In 2014, 38% of shipping accidents occurred in the Pacific region, 30% in the Central region, 29% in the Atlantic region, and the remaining 3% of shipping accidents took place in foreign waters. In the Pacific region shipping accidents were unchanged from the 2009–2013 average of 95, in the Central region shipping accidents decreased by 21% (from 94 to 74), and in the Atlantic region shipping accidents decreased by 17% (from 87 to 72).

Fishing vessels accounted for 66% of all vessels involved in shipping accidents in the Atlantic region, down 18% from the 2009-2013 average (from 64 to 53); and 33% in the Pacific region, down 11% from the 2009-2013 average (from 41 to 36).

Figure 5. Shipping accidents by region
Figure 5 data
Shipping accidents by region
Region 2005–2013 average 2014
Pacific Region 106 95
Central Region 106 74
Atlantic Region 107 72
Foreign waters 6 8

Vessel flag (Tables 1, 3 and 4):

In 2014, 85% of the 281 vessels involved in shipping accidents reported to the TSB were Canadian-flag vessels. In all, 45% of the Canadian-flag vessels were commercial non-fishing vessels, 39%were fishing vessels and the remaining 16% were non commercial vessels, pleasure craft or service vessels.

According to information provided by Transport Canada, marine activity for Canadian commercial non-fishing vessels of over 15 in gross tonnage (excluding passenger vessels and cruise ships) was estimated to be 29,100 commercial movements in 2014, which is a 7% increase from the 2009–2013 average of 27,176 commercial movements. This yields a rate of 3.7 commercial vessels involved in an accident per 1,000 commercial movements, down from the five-year average of 3.8 (Figure 6).

Figure 6. Shipping accident rates for Canadian-flag commercial non-fishing vessels, 2005–2014
Figure 6 data
Shipping accident rates for Canadian-flag commercial non-fishing vessels, 2005–2014
Year Accident rate per 1000 vessel mouvements
2005 3.4
2006 3.5
2007 4.3
2008 5.2
2009 4.7
2010 3.8
2011 3.9
2012 3.1
2013 3.6
2014 3.7

In 2014, there were an estimated 13,307 active fishing vessels in CanadaFootnote 2. The shipping accident rate for Canadian fishing vessels decreased from 7.9 fishing vessels involved in shipping accidents per 1,000 active fishing vessels in 2013 to 7.0 in 2014 and decreased from the five-year average of 8.1. There has been a statistically significant downward trend in the Canadian fishing vessel shipping accident rate over the last 10 years (p<.001) (Figure 7).

Figure 7. Shipping accident rates for Canadian-flag fishing vessels, 2005–2014
Figure 7 data
Shipping accident rates for Canadian-flag fishing vessels, 2005–2014
Year Accident rate per 1000 active fishing vessels
2005 12.2
2006 9.3
2007 10.1
2008 10.5
2009 8.9
2010 9.0
2011 7.9
2012 6.8
2013 7.9
2014 7.0

For Canadian-flag fishing vessels in 2014, groundings (34%) and sinkings (20%) were the most frequent shipping accident types. Canadian-flag commercial non-fishing vessels were mostly involved in collisions (50%), or damage affecting seaworthiness or fitness for purpose (19%).

In 2014, 42 foreign-flag vessels were involved in shipping accidents in Canadian waters, 41 of which were commercial non-fishing vessels, 71% of which were involved in collisions. According to information provided by Transport Canada, marine activity for foreign commercial non-fishing vessels was 26,900 commercial movements in 2014. This represents a 5% increase from the 2009–2013 average of 25,674 commercial movements. This yields an accident rate of 1.5 commercial vessels involved in shipping accidents per 1,000 commercial movements, down from the five-year average of 1.8.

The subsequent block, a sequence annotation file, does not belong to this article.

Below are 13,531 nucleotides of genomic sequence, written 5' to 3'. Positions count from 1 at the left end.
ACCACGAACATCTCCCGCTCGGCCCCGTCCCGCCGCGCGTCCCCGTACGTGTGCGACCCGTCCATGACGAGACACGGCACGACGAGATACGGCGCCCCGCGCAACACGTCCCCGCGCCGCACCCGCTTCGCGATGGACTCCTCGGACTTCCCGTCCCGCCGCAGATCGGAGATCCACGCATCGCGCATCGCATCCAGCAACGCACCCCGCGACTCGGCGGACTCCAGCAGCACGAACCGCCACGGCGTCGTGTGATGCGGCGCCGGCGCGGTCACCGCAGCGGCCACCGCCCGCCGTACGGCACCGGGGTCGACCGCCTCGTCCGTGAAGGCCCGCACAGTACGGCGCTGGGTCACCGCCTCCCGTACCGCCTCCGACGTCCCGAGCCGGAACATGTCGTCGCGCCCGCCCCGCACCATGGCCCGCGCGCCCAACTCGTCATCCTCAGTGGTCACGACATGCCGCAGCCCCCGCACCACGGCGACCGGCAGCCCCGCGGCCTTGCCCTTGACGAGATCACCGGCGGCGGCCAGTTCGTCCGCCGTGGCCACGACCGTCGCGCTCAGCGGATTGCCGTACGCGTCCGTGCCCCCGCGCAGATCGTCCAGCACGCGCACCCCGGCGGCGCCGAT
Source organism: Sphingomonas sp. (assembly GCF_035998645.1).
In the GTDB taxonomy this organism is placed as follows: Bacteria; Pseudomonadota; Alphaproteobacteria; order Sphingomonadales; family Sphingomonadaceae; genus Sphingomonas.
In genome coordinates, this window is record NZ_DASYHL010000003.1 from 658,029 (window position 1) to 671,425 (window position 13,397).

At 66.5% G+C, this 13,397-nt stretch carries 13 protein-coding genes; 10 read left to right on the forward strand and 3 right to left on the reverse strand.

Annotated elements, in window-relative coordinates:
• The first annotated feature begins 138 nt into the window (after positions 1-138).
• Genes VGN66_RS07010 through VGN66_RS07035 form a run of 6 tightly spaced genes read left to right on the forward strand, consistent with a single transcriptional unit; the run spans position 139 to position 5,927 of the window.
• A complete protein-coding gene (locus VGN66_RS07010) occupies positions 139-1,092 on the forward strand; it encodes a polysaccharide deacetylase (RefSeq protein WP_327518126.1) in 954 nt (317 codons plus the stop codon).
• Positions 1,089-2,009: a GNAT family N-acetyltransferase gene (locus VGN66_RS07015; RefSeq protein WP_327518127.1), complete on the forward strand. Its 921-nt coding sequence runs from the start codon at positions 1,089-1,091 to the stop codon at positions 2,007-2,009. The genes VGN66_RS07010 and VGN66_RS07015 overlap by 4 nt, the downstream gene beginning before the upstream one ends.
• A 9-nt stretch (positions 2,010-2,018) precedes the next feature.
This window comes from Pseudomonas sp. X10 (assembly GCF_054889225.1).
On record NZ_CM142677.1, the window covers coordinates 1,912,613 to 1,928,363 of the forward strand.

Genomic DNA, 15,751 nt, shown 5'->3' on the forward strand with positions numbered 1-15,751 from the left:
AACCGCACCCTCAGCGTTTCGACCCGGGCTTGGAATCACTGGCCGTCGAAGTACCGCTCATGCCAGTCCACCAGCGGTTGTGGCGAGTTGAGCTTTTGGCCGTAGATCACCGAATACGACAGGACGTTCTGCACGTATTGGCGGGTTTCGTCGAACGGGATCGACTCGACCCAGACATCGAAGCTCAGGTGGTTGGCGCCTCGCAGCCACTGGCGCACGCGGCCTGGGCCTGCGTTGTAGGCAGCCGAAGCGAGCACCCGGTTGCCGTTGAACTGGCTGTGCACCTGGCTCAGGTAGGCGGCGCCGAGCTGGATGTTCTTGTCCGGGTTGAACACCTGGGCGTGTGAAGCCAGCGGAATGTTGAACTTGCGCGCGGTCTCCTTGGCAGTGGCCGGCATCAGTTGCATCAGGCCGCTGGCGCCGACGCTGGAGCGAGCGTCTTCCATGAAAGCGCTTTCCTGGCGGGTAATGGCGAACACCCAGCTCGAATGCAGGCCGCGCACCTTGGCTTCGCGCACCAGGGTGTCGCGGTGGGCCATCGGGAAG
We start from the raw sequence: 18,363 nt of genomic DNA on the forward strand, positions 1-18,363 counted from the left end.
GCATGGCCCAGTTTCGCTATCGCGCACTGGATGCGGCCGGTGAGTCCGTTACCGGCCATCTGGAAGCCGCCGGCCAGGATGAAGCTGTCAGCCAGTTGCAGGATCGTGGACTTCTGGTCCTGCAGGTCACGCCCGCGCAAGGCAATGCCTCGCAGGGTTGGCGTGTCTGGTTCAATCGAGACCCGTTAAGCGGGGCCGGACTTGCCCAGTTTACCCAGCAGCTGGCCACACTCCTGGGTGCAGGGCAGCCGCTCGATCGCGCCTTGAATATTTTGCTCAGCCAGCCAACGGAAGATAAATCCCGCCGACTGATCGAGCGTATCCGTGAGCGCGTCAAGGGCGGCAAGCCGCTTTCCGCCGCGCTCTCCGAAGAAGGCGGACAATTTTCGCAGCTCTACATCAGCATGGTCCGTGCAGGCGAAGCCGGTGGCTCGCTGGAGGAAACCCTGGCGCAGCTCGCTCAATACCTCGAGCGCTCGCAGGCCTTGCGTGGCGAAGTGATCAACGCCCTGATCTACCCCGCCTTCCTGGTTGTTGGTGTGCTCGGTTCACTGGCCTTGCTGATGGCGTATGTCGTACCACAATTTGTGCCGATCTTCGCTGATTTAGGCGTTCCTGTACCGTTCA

Vessels lost (Tables 1 and 5):

In 2014, 20 vessels were reported lost, down from 22 in 2013, and down from the 2009–2013 average of 24. Seventeen of the 20 vessels lost in 2014 were fishing vessels. Eight of the 20 vessels lost were less than 15 grt, and 50% were at least 20 years old. During the past 10 years, fishing vessels less than 60 grtFootnote 3 have accounted for more than half of the vessels lost in Canada.

Incidents

Overview of incidents

In 2014, 746 marine incidentsFootnote 4 were reported to the TSB, up from a total of 709 in 2013 and an annual average of 313 in 2009–2013 . On March 12, 2014, the TSB issued new regulations that changed the reporting requirements effective July 1, 2014. The new regulations clarify the reporting requirements for a total failure of any machinery or technical system, leading to an increase in this category in 2014. The significant increase in 2013 was related to the clarification of the threshold used to classify engine / rudder/propeller incident category, which is now included in the total failure of any machinery or techinical system incident category.

In 2014, incidents in the Atlantic Region represented 60% of all marine incidents followed by 20% in the Pacific Region, and 18% in the Central Region. The remaining 2% of reported incidents took place in foreign waters.

The majority of reportable incidents consisted of total failure of any machinery or technical systems (91%). The Atlantic Region had the majority of total failure of any machinery or technical systems incidents (65%) and the Pacific Region had the majority of risk of collisions (77%).

In 2014, vessels most often involved in total failure of any machinery or technical systems incidents were fishing vessels (78%) and cargo-solid vessels (7%).

Figure 8. Marine incidents by type, 2014
Figure 8 data
Marine incidents by type, 2014
Marine Incidents by Type Number Percentage
Bottom contact 24 3.2%
Cargo shift/loss 1 0.1%
Person overboard 7 0.9%
Near collision 35 4.7%
Total failure of any machinery or technical system 676 90.6%
Other 3 0.4%

Appendices

Appendix A: Data tables

Table 1. Marine occurrences (types, vessels and losses involved) 2005-2014
  2005 2006 2007 2008 2009 2010 2011 2012 2013 2014
Accidents 451 426 456 427 391 359 318 290 323 301
Shipping accidents by type 404 374 380 358 334 296 277 238 262 249
Capsize 10 18 11 15 8 8 2 6 8 3
Collision 110 94 84 95 81 65 87 77 79 88
Fire/Explosion 67 53 48 62 50 53 50 34 31 29
Grounding 87 114 95 73 110 102 73 69 62 61
Sank 78 69 69 74 54 41 33 33 38 26
Sustains damage render unseaworthy/
Unfit for purpose
47 25 65 35 29 24 28 16 43 41